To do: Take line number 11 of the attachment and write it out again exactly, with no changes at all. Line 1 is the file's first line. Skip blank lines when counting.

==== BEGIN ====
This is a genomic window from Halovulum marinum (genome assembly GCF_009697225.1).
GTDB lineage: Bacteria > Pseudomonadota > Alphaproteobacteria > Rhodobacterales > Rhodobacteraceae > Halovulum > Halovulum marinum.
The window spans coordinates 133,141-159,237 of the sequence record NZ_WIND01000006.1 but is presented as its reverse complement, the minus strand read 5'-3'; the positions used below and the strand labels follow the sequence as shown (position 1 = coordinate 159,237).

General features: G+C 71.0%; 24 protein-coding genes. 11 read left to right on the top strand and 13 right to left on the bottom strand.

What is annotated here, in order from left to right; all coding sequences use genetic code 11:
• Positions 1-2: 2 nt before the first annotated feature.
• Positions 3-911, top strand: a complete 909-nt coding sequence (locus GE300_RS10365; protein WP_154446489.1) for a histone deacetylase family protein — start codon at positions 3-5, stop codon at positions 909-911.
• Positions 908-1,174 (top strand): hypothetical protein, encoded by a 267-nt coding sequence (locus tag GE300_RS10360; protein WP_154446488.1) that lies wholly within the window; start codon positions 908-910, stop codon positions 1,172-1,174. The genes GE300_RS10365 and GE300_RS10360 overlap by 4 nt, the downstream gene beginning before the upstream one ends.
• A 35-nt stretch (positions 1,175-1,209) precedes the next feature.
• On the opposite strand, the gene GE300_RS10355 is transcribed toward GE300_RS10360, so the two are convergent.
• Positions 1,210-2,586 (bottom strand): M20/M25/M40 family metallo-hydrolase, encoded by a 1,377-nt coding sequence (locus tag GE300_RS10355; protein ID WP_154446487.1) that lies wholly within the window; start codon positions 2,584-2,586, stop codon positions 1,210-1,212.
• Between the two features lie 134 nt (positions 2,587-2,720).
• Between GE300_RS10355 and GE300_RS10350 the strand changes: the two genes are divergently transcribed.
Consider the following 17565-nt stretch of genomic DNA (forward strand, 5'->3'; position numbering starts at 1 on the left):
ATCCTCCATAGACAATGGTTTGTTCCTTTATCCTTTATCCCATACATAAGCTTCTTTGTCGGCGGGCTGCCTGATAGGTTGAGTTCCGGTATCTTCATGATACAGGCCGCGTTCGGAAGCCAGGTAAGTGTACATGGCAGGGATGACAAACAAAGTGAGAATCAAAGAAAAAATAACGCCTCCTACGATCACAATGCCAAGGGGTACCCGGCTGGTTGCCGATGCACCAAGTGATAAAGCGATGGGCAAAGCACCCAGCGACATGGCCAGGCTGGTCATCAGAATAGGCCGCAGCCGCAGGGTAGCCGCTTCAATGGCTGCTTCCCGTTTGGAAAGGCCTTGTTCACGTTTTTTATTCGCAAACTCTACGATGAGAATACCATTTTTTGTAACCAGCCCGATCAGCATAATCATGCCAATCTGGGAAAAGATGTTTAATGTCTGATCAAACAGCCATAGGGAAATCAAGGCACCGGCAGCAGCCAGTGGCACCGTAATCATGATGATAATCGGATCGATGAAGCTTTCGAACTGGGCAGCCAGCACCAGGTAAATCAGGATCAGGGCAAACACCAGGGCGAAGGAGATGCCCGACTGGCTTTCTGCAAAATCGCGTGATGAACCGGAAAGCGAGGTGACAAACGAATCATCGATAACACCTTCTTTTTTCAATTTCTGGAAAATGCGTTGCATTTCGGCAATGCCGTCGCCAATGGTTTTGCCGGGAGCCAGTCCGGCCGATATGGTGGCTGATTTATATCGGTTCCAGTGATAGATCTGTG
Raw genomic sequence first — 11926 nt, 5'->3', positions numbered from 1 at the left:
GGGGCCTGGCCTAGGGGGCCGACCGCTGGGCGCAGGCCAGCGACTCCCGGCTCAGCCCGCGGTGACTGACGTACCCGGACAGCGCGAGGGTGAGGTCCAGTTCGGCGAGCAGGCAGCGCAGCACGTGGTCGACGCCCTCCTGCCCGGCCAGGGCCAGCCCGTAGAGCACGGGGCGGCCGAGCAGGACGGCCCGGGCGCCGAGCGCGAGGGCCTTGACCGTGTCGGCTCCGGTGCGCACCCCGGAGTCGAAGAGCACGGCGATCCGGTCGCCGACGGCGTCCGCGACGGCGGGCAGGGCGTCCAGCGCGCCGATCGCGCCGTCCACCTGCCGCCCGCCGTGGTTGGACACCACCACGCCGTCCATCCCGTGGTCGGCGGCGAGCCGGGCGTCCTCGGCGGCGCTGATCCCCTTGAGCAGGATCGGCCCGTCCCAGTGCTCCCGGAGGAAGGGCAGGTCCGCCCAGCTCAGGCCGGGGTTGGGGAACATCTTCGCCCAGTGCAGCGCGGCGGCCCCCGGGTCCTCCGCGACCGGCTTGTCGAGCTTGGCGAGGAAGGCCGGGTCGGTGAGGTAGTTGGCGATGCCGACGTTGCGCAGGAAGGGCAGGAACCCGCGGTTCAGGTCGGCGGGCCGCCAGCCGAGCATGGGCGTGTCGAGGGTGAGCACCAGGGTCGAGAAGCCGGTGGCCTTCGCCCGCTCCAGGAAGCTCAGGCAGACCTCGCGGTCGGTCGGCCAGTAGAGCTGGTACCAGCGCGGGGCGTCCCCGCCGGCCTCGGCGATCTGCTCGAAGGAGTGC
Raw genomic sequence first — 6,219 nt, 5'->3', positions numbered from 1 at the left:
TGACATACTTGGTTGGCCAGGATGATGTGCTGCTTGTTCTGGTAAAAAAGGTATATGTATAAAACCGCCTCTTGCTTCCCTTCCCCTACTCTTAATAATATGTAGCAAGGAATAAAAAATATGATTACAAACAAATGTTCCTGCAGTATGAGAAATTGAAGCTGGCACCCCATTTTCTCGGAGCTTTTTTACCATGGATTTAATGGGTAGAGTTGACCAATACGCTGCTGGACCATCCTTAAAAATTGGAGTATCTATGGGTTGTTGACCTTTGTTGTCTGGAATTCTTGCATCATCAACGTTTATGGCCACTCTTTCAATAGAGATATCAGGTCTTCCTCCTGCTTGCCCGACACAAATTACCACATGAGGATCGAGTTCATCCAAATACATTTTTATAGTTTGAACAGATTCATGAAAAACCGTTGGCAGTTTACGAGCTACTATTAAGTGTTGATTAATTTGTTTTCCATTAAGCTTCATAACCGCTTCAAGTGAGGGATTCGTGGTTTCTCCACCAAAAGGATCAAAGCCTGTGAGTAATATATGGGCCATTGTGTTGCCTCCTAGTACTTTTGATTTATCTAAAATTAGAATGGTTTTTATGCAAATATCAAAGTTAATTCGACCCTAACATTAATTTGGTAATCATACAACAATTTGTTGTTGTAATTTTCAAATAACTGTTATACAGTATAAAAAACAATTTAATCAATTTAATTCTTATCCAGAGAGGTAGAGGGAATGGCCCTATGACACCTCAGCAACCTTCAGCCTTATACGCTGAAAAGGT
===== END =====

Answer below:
• Positions 1,210-2,586 (bottom strand): M20/M25/M40 family metallo-hydrolase, encoded by a 1,377-nt coding sequence (locus tag GE300_RS10355; protein ID WP_154446487.1) that lies wholly within the window; start codon positions 2,584-2,586, stop codon positions 1,210-1,212.